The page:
Need for scientific studies to be conducted as current evidence is anecdotal, experts say.
Dh30m may be lost because we don't check our change
DUBAI // Consumers are losing tens of millions of dirhams each year when they are not given the correct change at the checkout, according to economic and finance experts.
The practice of rounding off totals is essential to maintaining efficiency in the system, they say - but what we lose on one day is balanced off with gains when stores round down on others.
Anecdotal evidence suggests about Dh30 million may slip through consumers' fingers every year, though experts stress a scientific study has yet to be carried out.
Although high, the figure is far below that quoted in recent media reports, which suggested up to Dh100m could be lost every year.
"To say it is between Dh50m and Dh100m is to assume that figures are always being rounded up, which isn't the case," said Dr Steven Buigut, the head of accounting, finance and economics at the American University in Dubai's school of business administration.
"What you will find is that shops will round down just as much but, as a consumer, you will tend to remember the times when things are rounded up."
Dr Buigut said the answer was not to mint more coins through the Central Bank - because the cost of doing so is often more than the coin's face value.
"It is expensive to mint extra coins and bring them into circulation. To mint a penny, for example, would cost you about 1.3 pence because the base metal is more expensive," he said of the smallest element of UK currency. Any savings, therefore, would be swallowed up by the minting process, Dr Buigut said.
"In my own experience, I've had some days where the figures seemed to be rounded up and others when they were rounded down," he said.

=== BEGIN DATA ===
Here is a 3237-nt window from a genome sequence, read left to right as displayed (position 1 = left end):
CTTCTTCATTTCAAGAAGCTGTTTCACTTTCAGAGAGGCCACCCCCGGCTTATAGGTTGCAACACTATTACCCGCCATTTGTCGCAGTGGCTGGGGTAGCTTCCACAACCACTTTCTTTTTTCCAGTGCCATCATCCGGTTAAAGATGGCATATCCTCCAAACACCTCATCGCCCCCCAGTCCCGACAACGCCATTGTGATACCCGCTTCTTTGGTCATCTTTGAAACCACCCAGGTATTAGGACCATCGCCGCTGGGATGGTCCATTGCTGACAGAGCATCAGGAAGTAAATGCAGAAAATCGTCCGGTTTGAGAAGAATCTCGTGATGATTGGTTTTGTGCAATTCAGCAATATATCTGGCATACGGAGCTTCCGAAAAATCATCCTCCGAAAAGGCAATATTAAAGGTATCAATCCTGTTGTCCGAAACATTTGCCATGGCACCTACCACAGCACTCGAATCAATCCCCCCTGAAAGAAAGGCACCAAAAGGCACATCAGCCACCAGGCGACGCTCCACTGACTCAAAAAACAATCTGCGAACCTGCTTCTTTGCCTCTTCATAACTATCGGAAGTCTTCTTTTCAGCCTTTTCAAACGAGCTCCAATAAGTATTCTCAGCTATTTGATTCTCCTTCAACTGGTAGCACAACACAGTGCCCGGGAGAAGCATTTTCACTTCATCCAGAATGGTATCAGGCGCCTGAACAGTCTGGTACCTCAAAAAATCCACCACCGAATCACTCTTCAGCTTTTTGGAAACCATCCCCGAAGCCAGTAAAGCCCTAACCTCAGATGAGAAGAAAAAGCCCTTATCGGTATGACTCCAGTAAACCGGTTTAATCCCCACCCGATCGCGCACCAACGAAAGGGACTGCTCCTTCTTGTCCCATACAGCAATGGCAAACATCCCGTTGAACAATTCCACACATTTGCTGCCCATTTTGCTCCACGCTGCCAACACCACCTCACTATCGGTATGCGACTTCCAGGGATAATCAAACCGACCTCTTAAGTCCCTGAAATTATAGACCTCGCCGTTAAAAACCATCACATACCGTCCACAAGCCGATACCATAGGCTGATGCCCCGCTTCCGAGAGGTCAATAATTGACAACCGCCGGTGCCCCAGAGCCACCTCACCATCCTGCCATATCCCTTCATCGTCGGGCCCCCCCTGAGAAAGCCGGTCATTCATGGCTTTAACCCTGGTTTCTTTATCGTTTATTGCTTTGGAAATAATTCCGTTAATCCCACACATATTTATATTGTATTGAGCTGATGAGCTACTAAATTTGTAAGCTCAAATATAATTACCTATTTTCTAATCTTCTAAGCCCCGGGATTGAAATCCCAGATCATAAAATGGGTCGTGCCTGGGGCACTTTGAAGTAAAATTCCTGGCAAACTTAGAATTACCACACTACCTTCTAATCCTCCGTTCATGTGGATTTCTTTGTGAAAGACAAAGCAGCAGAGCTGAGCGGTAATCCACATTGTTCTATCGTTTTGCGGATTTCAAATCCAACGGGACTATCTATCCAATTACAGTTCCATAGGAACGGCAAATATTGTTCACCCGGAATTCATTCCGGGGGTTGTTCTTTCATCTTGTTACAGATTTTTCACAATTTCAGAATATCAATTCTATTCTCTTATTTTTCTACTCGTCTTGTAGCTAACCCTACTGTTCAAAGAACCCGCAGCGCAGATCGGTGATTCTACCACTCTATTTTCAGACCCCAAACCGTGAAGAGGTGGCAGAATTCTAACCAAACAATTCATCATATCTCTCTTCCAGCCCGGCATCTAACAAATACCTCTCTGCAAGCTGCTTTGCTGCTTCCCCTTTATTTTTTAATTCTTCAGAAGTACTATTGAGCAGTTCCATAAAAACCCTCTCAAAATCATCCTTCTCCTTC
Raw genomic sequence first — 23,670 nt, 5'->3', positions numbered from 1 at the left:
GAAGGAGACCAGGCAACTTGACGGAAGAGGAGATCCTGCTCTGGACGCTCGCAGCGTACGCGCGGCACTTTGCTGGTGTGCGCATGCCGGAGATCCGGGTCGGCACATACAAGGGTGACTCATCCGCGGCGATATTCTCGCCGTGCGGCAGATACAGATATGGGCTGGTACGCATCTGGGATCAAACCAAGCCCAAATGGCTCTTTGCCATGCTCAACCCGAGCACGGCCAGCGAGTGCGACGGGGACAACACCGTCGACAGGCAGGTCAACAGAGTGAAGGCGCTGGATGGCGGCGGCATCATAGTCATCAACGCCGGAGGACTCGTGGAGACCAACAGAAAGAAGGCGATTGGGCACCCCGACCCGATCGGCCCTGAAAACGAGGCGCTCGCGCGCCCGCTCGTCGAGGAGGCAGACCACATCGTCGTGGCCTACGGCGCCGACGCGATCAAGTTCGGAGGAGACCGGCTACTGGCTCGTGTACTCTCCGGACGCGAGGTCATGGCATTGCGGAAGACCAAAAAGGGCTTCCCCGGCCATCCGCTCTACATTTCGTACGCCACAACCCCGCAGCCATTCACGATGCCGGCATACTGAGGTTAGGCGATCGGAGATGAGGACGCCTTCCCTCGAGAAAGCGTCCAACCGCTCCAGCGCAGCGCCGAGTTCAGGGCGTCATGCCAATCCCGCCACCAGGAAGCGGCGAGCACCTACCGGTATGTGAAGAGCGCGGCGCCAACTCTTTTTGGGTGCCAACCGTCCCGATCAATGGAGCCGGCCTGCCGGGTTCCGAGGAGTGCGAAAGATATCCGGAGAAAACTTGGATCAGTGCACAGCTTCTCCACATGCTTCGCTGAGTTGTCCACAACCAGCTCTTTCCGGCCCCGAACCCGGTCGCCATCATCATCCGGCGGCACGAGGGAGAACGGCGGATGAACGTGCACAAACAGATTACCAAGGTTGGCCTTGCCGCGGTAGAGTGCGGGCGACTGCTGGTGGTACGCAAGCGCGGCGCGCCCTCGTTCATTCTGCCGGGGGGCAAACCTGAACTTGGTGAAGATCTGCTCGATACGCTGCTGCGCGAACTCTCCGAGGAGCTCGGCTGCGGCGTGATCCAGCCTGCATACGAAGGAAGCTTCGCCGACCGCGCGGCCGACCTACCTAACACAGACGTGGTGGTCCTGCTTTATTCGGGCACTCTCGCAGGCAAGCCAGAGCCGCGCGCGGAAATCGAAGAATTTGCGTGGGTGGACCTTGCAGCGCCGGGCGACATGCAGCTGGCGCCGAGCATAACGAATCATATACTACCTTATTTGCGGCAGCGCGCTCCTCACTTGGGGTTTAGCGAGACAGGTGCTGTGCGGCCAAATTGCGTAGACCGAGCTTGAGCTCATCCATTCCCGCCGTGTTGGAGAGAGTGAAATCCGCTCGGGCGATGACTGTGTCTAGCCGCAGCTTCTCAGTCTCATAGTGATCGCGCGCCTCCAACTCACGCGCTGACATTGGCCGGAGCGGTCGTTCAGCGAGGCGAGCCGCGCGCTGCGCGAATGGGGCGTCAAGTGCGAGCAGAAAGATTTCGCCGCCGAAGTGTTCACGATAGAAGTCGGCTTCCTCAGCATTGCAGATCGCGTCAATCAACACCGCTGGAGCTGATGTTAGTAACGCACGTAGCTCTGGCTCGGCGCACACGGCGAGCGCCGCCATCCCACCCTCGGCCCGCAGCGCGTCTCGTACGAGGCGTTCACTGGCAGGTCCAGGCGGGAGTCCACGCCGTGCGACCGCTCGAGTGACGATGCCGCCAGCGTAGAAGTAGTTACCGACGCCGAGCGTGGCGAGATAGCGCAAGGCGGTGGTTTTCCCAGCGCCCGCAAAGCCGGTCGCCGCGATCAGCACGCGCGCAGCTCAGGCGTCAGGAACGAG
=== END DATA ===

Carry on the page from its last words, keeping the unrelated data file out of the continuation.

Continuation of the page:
"Even if you say 60 per cent of shops will round up, that still leaves a hefty total that will more likely round down. The trouble is, it's impossible to say for sure if people are losing out because, in most cases, it's anecdotal."
Professor Tarek Coury, an economist at the Dubai School of Government agreed, saying reader surveys were notoriously inaccurate, with only those motivated enough to respond giving their views, while the vast majority of the public stay silent.
"I think it's a bit of a red herring, to be honest," he said. "There is a selection bias in these kinds of surveys and, unfortunately, no scientific study has been done. Much of the figures being bandied about are through anecdotal experience.
"Even if you are being overcharged 50 fils once a week, that adds up to Dh2 a month."
The only way to be sure of always paying the correct amount is to pay by credit or debit card, Prof Coury said. "In most cases this is how people do pay for items anyway, as it's not practical to carry around so much cash. I would also advise consumers to do bulk buying whenever possible.
"The thing to keep in mind is that not everywhere accepts payment by card - and the places that do not [take cards] tend to have cheaper products, because they do not have the overheads associated with a card-payment system.
"So although you might not be getting the exact change back, the products you buy will be cheaper."
For shoppers it is an annoyance, but something they grudgingly accept. "I guess sometimes I have been undercharged and sometimes overcharged," said Vicky Andrews, a British expatriate housewife who lives in the Springs area of Dubai.